BURLESON, TX — Stories of blind people achieving more than anyone expects inspire and encourage others to do great things. For most, such tales are little more than great stories. For Tonya Harden, the accomplishments of blind and visually impaired students mean she, with a team of other professionals in the Burleson ISD, has done her job well.
Tonya Harden helps Callie Marshall navigate Centennial High School hallways. As the orientation and mobility specialist for the school district, Tonya works with visually impaired students. The orientation part of her job means teaching children where they are within their environment. The mobility side involves helping them learn how to get where they want to be. “I never knew such a degree existed until I stumbled on it,” Tonya said. A student at Stephen F. Austin University, she originally pursued a degree associated with physical therapy, but it didn’t leave her happy. A professor encouraged her to check out a couple of classes. A blindfold class gave her the opportunity to experience the difficulties those who are completely or legally blind go through each day and how to teach them.
However, a camp for children soon after that class hooked her. “It combined many of my loves,” she said. “I get to be outside moving around, and I like kids.” The degree seemed to be a perfect fit even though she didn’t start out working with children. After earning her degree, Tonya went to work at Lighthouse for the Blind.
Eventually she joined the Fort Worth ISD as the orientation and mobility specialist. About 14 1/2 years ago, her family moved to Burleson. When the same position opened up in their school district 10 years ago, she applied for and got the job. “It’s nice to be literally close to home, in the same district as my children and have the same breaks as they do,” she said. Currently, Tonya’s caseload includes 17 students at different campuses. The students attend regular classes. Tonya’s efforts help them get where they need to be. Some students require multiple visits per week while others may need only one interactive session each week. Lessons include cane travel, crossing streets, going into a grocery store, making purchases plus more. For some students, she may eventually teach them to ride a bus so they can go to work.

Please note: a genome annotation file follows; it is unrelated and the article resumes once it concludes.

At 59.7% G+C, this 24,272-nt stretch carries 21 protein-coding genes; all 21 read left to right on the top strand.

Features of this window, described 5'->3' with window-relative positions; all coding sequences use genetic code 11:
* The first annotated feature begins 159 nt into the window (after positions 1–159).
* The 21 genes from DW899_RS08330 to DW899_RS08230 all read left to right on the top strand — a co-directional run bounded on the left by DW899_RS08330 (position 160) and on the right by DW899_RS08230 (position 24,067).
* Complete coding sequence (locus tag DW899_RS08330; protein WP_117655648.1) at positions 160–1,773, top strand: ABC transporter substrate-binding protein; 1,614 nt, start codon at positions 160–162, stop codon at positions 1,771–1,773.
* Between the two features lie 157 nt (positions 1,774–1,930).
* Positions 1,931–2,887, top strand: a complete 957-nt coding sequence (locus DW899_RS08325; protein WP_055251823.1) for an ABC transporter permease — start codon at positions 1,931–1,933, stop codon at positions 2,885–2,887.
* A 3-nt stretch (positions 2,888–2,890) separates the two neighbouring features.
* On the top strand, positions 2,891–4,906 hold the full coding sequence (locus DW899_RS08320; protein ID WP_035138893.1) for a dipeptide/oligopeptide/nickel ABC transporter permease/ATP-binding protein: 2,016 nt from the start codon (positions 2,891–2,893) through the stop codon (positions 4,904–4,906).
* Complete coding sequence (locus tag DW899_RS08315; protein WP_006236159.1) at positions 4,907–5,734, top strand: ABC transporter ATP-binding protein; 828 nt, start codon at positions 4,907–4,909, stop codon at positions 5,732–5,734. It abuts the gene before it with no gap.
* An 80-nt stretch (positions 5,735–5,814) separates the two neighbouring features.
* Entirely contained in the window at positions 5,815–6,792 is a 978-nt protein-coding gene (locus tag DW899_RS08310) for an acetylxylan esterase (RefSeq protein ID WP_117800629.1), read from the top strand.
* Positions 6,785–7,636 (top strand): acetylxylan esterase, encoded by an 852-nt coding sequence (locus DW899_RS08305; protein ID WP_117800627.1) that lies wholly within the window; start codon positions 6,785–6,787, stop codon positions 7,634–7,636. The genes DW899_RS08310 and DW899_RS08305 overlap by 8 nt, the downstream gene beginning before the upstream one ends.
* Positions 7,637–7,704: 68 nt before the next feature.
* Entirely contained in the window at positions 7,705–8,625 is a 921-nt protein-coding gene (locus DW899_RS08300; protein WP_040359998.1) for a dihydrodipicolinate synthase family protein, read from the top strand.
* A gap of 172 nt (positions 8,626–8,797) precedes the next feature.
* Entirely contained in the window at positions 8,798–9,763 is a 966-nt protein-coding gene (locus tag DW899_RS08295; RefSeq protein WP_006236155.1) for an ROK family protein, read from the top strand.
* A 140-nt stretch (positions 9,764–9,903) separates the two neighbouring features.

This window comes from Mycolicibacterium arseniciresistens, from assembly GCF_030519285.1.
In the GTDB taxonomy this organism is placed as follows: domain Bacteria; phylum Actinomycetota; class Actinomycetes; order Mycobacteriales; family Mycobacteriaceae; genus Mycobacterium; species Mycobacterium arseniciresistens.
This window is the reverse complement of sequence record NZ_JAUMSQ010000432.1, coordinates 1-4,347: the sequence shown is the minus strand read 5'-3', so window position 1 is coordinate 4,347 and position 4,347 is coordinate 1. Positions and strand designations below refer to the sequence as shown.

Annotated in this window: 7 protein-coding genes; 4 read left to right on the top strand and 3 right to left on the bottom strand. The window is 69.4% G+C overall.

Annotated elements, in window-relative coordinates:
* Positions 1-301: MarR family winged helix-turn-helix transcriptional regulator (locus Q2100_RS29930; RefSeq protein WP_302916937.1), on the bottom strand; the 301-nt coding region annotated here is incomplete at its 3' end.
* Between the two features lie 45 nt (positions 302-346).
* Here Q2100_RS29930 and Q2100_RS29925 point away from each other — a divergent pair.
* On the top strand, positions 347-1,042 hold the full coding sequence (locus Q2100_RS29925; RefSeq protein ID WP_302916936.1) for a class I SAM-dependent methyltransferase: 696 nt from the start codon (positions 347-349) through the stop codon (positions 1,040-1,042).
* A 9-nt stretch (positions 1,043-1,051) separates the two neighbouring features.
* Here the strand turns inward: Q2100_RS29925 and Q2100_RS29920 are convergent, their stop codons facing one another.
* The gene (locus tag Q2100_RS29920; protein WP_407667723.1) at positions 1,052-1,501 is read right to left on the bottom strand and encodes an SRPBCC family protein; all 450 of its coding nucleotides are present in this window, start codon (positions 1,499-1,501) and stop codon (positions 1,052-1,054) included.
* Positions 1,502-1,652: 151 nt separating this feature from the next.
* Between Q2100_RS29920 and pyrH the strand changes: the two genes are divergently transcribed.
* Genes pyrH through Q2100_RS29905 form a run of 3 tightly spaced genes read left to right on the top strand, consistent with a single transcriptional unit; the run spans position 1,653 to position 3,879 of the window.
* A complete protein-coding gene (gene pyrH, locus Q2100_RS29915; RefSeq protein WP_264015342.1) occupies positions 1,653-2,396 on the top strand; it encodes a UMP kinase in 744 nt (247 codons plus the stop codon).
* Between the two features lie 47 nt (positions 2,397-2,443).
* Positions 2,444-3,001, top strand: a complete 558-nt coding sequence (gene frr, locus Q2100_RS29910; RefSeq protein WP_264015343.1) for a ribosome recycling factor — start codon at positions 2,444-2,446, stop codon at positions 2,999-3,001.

They set goals and work each week to achieve them. Because of early childhood intervention (ECI), some of her students come to her as young as 6 months old. These babies with visual impairment need help learning to crawl or learning something exists beyond their fingertips. Tonya gets to teach them. ECI contracts with the school district, so they serve ages birth through 22. In some cases, a student may come to her as a baby, and she works with them until graduation. Tonya is also involved with the assistive technology program for the school district. Assistive technology is anything that will help students with disabilities do their school work. It may be loading computer software for those who are visually impaired. It can also be word prediction software or switches to help students gain access to classroom computers.